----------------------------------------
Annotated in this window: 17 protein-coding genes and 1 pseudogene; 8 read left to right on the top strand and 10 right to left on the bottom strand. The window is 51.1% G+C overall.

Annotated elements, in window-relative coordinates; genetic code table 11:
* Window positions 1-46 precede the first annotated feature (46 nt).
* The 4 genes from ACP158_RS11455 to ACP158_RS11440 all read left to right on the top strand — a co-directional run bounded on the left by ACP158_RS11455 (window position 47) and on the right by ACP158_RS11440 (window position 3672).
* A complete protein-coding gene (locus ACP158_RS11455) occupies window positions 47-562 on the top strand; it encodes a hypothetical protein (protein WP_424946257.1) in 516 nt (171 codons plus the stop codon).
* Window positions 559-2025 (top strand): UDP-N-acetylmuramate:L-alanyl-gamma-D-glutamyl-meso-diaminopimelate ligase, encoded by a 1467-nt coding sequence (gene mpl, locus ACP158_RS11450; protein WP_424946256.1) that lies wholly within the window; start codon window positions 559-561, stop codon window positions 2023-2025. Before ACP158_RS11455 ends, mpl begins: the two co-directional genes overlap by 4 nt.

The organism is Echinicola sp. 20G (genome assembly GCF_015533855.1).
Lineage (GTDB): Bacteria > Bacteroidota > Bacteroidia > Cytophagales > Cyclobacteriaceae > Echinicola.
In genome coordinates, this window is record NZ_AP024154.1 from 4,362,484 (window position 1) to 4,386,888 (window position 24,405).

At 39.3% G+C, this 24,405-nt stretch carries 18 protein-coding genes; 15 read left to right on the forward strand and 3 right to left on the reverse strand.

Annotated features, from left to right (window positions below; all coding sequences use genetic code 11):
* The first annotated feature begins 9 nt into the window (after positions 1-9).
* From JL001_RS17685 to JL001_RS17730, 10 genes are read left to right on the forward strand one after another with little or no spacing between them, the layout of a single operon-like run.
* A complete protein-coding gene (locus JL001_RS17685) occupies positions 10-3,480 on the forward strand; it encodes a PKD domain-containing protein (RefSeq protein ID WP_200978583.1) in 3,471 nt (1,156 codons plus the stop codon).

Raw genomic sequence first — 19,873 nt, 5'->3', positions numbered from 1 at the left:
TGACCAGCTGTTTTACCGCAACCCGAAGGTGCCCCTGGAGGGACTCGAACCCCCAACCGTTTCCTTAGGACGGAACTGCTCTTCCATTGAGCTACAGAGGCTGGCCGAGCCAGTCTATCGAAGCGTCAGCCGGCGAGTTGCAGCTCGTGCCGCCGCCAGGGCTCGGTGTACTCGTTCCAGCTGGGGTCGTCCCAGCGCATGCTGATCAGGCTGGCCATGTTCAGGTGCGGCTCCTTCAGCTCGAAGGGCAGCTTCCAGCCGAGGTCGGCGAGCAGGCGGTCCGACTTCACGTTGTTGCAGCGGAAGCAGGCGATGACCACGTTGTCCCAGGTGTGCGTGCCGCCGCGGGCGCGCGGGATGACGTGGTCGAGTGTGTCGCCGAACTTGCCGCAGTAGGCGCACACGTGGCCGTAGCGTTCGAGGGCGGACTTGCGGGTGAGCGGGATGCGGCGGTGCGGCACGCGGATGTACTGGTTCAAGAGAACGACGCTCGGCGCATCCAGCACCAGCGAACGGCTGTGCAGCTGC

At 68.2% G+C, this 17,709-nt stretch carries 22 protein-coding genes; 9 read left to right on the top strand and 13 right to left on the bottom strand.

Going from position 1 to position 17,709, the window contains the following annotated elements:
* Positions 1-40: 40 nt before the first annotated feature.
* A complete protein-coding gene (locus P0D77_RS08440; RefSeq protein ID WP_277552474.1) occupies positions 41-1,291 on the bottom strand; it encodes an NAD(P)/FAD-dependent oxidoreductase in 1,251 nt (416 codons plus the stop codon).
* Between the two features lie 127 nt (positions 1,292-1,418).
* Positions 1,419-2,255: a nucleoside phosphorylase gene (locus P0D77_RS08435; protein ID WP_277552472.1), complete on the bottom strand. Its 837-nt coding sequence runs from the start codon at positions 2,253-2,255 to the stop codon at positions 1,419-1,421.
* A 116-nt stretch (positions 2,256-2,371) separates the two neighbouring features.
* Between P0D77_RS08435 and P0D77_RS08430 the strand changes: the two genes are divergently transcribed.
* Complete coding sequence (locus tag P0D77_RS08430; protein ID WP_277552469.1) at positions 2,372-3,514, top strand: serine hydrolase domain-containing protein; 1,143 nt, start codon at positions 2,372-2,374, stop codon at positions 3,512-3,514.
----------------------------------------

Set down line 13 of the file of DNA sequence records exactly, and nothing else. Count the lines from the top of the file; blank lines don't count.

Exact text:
* From JL001_RS17685 to JL001_RS17730, 10 genes are read left to right on the forward strand one after another with little or no spacing between them, the layout of a single operon-like run.